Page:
Thursday, April 12, 2018

Bezos Got No Dogs In The Section 230 Of The Communications Decency Act Hunt...,


WaPo  |  You might think cracking down on child sex traffickers would be a legislative layup. You’d be wrong. The bill — authored by Republican Sens. Rob Portman (Ohio), John McCain (Ariz.) and John Cornyn (Tex.) and Democrats Richard Blumenthal (Conn.), Claire McCaskill (Mo.) and Heidi Heitkamp (N.D.) — was hard to pass. (Full disclosure: My wife works for Portman.) 

The act faced a wall of opposition from Silicon Valley because it amended Section 230 of the Communications Decency Act, which gave blanket immunity to online entities that publish third-party content from civil and criminal prosecution. Big Tech wanted to preserve that blanket immunity, even if it gave legal cover to websites that were using it to sell children for sex. When child sex trafficking survivors tried to sue Backpage, and state attorneys general tried to prosecute the owners, federal courts ruled against them, specifically citing Section 230. This did not move Big Tech. Chief among the culprits was Google, which apparently forgot its old corporate motto of “Don’t Be Evil” and lobbied fiercely against the bill. 

How did the senators overcome Big Tech’s lobbying campaign? First, Portman and McCaskill, the chairman and then-ranking minority-party member of the Permanent Subcommittee on Investigations, used their subpoena power to gather corporate files, bank records and other evidence that Backpage knowingly facilitated criminal sex trafficking of vulnerable women and children, and then covered up that evidence. They fought Backpage all the way to the Supreme Court to enforce their subpoenas. The subcommittee then published a voluminous report detailing the findings of its 20-month investigation, including evidence that Backpage knew it was facilitating child sex trafficking and that it was not simply a passive publisher of third-party content. Instead the company was automatically editing users’ child sex ads to strip them of words that might arouse suspicion (such as “lolita,” “teenage,” “rape,” “young,” “amber alert,” “little girl,” “fresh,” “innocent” and “school girl”) before publishing them and advised users on how to create “clean” postings.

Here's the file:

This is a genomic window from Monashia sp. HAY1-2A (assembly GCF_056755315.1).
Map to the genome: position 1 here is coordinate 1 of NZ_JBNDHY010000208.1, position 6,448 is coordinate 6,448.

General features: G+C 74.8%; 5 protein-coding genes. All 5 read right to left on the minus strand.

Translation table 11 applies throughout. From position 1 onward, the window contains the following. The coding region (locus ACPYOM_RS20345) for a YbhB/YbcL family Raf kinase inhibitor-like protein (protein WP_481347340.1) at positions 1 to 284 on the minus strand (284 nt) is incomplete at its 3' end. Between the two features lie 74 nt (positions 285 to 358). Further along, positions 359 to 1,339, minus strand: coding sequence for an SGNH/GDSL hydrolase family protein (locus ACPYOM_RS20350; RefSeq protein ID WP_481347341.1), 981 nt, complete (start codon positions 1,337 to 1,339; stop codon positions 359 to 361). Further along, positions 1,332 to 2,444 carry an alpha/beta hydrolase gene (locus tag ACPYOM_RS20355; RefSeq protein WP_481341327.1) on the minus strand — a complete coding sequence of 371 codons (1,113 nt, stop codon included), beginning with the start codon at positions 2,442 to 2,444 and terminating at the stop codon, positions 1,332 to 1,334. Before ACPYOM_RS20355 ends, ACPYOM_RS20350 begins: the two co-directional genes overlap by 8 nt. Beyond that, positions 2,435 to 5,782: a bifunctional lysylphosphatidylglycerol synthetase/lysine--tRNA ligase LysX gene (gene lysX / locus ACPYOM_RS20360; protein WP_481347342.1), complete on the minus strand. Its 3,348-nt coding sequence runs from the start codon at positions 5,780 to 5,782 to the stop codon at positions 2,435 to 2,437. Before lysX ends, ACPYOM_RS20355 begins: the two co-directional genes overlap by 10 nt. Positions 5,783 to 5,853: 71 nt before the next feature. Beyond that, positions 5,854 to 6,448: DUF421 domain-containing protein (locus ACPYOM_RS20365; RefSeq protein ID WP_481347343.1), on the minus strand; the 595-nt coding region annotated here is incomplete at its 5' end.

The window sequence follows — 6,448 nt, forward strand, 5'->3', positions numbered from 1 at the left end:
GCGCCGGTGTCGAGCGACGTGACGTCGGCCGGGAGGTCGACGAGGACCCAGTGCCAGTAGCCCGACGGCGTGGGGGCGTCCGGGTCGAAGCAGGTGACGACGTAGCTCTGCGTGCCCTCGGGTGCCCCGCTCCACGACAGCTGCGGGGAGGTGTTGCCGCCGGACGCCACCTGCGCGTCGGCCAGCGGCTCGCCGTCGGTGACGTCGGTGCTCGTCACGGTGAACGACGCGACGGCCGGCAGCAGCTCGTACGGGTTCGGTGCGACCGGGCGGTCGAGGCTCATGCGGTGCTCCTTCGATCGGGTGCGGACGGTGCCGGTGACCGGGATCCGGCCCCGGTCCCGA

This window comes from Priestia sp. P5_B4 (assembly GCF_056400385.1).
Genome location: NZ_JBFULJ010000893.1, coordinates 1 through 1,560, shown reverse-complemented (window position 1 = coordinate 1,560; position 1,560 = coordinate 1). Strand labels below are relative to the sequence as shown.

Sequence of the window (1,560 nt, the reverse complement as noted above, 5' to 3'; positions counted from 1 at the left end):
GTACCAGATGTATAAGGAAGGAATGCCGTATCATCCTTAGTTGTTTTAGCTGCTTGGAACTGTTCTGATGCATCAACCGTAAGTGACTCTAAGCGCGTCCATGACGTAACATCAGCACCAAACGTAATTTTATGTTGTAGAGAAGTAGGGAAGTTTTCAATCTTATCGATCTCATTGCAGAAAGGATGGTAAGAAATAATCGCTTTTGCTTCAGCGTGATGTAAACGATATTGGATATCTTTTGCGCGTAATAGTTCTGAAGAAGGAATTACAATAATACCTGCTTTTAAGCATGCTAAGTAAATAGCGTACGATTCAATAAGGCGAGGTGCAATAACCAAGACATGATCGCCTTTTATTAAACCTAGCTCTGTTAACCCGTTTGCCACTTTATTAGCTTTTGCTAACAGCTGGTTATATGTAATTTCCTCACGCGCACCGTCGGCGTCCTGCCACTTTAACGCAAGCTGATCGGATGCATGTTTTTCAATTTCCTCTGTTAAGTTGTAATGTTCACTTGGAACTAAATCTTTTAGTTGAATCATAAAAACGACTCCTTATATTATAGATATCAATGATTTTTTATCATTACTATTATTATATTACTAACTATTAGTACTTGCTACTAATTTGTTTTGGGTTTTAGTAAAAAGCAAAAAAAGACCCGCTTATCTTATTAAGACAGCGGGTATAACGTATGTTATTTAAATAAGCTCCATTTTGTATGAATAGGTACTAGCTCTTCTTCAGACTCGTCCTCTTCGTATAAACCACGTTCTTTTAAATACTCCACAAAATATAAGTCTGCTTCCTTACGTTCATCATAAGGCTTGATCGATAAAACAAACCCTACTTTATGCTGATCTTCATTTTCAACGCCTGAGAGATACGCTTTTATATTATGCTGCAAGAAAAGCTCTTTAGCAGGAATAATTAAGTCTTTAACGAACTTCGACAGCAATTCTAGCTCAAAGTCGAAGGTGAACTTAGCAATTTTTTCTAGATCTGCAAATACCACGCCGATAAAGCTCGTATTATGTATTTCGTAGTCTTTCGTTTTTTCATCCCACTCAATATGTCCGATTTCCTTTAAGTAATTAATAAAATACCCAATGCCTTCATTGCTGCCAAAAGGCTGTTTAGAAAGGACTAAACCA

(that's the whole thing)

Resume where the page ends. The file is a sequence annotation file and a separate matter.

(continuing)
Then Portman, McCaskill and their co-authors used the result of their investigation to craft a narrow legislative fix that would allow bad actors such as Backpage to be held accountable. The bill they produced allows sex trafficking victims to sue the websites that facilitated the crimes against them and allows state law enforcement officials, not just the Justice Department, to prosecute websites that violate federal sex trafficking laws. The committee also turned over all its raw documents to the Justice Department last summer, urging it to undertake a criminal review, which Justice did.

Despite all the Silicon Valley money against them, the senators never wavered. Through the sheer power of the testimony of trafficking survivors; Mary Mazzio’s documentary “I Am Jane Doe;” the evidence of crimes committed by Backpage; and the support of law enforcement, anti-trafficking advocates, 50 state attorneys general, the civil rights community and faith-based groups — as well as carefully negotiated language — they wore down most of Big Tech’s opposition. In November, Facebook finally came on board. But Google shamefully never relented in its opposition. Despite this, the act overwhelmingly passed both chambers of Congress.